ACT 1: I guess the first big thing that happened was the Blizzard of ‘77. I was ten. It snowed for a week, and with all the wind off the lake, 75, 80 miles an hour, there were drifts 20 feet deep. People were trapped in their office buildings, their houses, at gas stations, wherever they were. Some died waiting for help to come, some even froze right in their cars, they weren’t even found until a week later, they were still waiting. Outside, you couldn’t tell where you were anymore; the houses, malls, stores, roads, and schools had all disappeared. They declared a state of emergency and sent in the National Guard. People said it was the worst thing that ever happened to Buffalo, all those people that died, all that lost business, but what they didn’t say was that it was the first time most people acted like they were alive, the first time anything really mattered to anyone. Dad and I made tunnels in the snow. We got the guns and put them in the living room, Jennifer was scared as hell until she and mom made a list of everything we had to eat, in case it got any worse. Do you know how much food you have in your house? How much clean water? They worked it all out. I guess it was the only time my mom really acted like a mother, the only time any of it worked the way it was supposed to.
ACT 2: There must have been about 40 of them in the bunker, it was pretty dark from all the smoke, more smoke than you can imagine, we could have just blown the whole thing up, but we let the ones that would surrender come out. They were all in rags, half-starved, worse than beggars. The other ones, most of them really, wouldn’t come out no matter what we tried. So we got in the Bradley and rolled right over it. Then the bulldozers came and buried it, they were doing it all up and down the line. Some guys took pictures. We kept expecting something else to happen, something big. We thought there would be a real army, or some kind of missile attack or something. But there never was. Except for the one guy I picked off from half a mile away, just to see if I could do it, it wasn’t all that different than being in Kansas, only the food sucked. So when people were getting home, all these assholes jumping up and down about how they won, I mean how can you win when you never even fought in the first place? When your dad asks you what you did are you going to say I buried twenty unarmed men under six tons of sand? That’s what I did? Or that you pretended there was a war for nine months and now everyone is pretending we won and so you pretend like you won too? What are you supposed to do? So you go with it, just like always. Everyone makes decisions every fucking minute. A million decisions whether they admit to it or not. We agreed to be there. What happens when people stop agreeing?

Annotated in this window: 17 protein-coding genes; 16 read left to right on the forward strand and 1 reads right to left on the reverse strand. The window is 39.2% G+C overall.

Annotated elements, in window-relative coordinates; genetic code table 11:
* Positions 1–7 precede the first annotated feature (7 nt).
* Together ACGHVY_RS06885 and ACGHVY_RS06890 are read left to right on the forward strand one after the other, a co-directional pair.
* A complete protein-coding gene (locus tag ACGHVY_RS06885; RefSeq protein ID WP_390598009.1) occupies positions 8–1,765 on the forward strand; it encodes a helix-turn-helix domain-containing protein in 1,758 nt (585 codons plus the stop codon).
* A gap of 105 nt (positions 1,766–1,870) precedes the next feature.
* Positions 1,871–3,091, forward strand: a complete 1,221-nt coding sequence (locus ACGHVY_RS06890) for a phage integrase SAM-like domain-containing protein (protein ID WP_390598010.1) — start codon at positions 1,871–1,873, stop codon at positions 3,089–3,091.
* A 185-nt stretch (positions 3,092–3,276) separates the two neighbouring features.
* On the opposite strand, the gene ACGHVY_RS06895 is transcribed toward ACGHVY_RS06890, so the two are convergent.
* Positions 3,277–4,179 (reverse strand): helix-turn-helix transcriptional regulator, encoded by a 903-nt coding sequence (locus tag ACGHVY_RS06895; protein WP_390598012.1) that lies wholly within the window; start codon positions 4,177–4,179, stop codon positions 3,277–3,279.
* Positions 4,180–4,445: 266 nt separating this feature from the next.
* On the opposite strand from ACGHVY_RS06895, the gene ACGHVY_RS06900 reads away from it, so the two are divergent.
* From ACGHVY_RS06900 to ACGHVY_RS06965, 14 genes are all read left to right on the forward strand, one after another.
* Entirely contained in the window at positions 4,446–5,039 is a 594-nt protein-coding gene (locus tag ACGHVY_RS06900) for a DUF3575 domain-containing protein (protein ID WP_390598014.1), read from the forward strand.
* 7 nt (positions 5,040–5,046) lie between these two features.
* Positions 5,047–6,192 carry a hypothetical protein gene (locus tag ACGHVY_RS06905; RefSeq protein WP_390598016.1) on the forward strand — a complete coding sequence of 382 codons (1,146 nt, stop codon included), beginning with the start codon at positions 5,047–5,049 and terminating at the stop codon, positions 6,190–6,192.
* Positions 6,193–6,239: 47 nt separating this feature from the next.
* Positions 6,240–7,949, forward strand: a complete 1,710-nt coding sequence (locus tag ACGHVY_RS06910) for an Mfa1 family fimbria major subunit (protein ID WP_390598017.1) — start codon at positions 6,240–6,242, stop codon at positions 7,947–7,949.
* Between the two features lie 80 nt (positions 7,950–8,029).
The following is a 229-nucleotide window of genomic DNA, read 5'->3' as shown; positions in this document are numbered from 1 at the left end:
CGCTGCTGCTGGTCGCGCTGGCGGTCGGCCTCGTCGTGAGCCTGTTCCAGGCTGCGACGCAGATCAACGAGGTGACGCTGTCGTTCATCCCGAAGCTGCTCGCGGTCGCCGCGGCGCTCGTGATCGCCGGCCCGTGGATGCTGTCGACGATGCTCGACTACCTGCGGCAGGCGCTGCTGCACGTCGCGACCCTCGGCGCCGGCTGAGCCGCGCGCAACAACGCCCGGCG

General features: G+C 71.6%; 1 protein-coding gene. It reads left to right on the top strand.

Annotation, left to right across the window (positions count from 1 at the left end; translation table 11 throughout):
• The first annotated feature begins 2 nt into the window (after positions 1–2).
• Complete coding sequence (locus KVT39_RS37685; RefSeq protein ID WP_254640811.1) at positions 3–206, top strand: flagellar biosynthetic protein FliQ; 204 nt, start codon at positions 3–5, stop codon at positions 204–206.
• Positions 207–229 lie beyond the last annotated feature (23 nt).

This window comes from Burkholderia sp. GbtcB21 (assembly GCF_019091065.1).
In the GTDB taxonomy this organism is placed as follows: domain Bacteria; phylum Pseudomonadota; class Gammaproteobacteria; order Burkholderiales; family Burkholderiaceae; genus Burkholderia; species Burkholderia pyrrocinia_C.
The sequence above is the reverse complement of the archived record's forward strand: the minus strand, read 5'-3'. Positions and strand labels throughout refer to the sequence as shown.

ACT 3: As of April 23, 1995, I am no longer waiting. I am no longer waiting for America, if there is an America, to wake up. I am no longer waiting for my guns to be made illegal and my phone to be tapped. I am no longer waiting for the television to start telling the truth. I am no longer waiting for justice to be handed down from God. I am no longer waiting for people with no education and no future to figure out right from wrong. I am no longer waiting for Terry and James and all those fat-ass white army fucks to get their shit together. I am no longer waiting for the few good people to lose their jobs and homes while all the liberals and welfare cheats steal everything they worked for their whole lives. I am no longer waiting for the prisons to fill up and the cities to burn down. I am no longer waiting for something else to happen. I am no longer waiting for the war to begin.
Dreamland is a fictionalized account of the life of Tim McVeigh, the Oklahoma City bomber. Ending moments before the explosion that killed 168 people, Dreamland unfolds the tragic logic of a terrorist’s life, re-imagining the time and place that could produce such a person. The screenplay is based on both the public record and speculation (such as the fictional internal monologue that serves here as a synopsis) about McVeigh’s internal life.
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